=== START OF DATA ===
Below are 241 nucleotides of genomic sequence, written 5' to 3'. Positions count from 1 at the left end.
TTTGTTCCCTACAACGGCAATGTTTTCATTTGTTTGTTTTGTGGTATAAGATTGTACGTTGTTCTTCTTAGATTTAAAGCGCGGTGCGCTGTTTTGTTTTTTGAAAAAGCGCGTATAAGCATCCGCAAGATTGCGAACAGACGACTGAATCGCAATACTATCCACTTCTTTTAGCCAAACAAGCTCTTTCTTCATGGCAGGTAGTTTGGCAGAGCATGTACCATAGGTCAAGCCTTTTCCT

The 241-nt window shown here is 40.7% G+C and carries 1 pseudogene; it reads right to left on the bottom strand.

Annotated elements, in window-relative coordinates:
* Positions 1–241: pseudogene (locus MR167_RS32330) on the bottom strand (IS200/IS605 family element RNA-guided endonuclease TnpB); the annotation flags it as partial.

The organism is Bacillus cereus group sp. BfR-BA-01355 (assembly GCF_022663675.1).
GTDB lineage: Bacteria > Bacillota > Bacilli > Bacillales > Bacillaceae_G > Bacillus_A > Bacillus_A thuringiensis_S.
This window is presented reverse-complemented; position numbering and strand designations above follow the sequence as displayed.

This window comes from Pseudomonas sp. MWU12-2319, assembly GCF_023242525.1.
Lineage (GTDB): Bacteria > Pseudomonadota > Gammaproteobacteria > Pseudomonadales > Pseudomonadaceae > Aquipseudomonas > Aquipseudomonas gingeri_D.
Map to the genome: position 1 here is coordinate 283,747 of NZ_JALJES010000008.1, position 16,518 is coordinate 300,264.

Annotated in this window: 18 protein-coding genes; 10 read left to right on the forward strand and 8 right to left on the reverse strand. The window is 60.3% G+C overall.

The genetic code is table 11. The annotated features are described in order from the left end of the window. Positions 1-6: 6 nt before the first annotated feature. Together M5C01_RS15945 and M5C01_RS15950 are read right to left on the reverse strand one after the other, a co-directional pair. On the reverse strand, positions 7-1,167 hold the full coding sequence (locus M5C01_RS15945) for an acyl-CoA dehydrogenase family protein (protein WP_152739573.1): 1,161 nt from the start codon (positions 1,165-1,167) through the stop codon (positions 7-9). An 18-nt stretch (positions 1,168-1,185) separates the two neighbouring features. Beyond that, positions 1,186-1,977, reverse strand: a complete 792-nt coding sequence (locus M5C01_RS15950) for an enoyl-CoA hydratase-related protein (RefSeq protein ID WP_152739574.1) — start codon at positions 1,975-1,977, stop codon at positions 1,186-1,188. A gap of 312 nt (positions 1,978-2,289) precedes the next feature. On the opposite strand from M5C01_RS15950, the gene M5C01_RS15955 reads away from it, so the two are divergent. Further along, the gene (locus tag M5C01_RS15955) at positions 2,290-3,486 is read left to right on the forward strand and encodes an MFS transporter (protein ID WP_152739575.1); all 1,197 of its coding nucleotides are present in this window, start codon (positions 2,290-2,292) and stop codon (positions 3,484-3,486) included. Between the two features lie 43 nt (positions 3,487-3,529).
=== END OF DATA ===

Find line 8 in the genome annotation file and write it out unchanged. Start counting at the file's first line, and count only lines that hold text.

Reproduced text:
This window is presented reverse-complemented; position numbering and strand designations above follow the sequence as displayed.